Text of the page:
Almost 300 riders are gearing up to contest the annual Scottish six-day motorcycle trials next week.
The event will see riders take on six different routes, varying between 56 and 96 miles in length, in and around Fort William between Monday and Saturday.
Of the 282 riders who come from 18 countries as far afield as Australia, New Zealand and United States, England’s Dougie Lampkin is the favourite to continue his domination of the event by clocking up a 12th victory.
The Yorkshireman has won for the last six years on the spin and already has six more titles than previous record holders Sammy Miller and Mick Andrews.
Evanton’s Gordon Murray is something of a veteran of the trials and will compete in the event for the 15th time next week.
Murray says the event is one he eagerly anticipates each year. He said: “It’s probably the highlight in the calendar for most riders in the world.
“It’s a fantastic challenge every year – no matter what standard you are at.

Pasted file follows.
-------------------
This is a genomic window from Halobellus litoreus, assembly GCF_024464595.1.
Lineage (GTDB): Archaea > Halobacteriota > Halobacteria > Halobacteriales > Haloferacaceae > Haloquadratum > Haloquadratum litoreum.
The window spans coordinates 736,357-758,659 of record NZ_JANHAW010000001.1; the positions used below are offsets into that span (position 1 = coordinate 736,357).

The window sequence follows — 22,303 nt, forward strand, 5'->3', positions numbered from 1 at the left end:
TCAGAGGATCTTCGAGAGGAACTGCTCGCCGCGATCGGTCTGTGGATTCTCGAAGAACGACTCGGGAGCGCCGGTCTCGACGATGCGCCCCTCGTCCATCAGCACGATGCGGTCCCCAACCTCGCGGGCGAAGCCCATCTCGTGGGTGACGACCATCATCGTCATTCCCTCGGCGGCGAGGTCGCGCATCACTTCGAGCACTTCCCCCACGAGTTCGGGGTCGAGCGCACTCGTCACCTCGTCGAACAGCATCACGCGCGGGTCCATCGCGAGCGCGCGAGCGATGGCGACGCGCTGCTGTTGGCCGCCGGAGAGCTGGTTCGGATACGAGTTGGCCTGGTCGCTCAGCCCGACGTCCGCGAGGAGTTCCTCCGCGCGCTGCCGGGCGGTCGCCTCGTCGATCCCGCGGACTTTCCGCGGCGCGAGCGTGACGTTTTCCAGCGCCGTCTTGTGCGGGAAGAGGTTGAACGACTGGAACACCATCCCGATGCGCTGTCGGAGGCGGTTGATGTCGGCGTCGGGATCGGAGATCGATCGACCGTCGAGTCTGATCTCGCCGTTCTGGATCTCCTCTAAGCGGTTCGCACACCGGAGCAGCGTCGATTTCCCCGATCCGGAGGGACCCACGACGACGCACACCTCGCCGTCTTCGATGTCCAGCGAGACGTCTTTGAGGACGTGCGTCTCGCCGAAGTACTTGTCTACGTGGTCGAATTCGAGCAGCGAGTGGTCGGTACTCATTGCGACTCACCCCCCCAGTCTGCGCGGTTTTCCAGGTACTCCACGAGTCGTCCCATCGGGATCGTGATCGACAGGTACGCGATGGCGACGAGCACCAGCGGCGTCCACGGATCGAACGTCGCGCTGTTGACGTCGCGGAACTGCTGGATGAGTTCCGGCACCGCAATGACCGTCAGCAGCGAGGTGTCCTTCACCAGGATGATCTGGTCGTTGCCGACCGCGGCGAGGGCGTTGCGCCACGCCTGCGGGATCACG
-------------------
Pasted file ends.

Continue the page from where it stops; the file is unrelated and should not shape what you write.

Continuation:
“You are able to ride along with former world champions of the sport but if you get stuck they will come and help you out and vice versa. It’s a trials family.
“I’m always looking to try to do better but there are always battles going on with different mates.
“This year I will be riding with Ross Murray, who is no relation of mine and comes from Inver, and David Hollands, who is from Grantown.
“I am 60 but I can still compete at a reasonable standard. I am still getting to keep fit.
“The Scottish committee do a fantastic job in organising the event. As soon as we are finished on Saturday they will already be looking ahead to next year’s event.”
This year’s trials will also incorporate two relay teams – one from Scotland and one from England – for the first time in the event’s 109-year history.
The Scottish team will be made up of Sandy Cameron, Alan Mercer and Roger Summers – each taking turns to wear number 100 over the six days – while representing England and wearing number 200 will be Simon Pickard and Tom Pickard.
The two teams will each raise a minimum of £1,000 with the resulting proceeds being shared between a charity of the team’s choice plus two local charities – Lochaber Mountain Rescue and Glencoe Mountain Rescue.
The relay scheme is being piloted in an attempt to help gradually introduce riders to the trials before committing to the full six days of competition.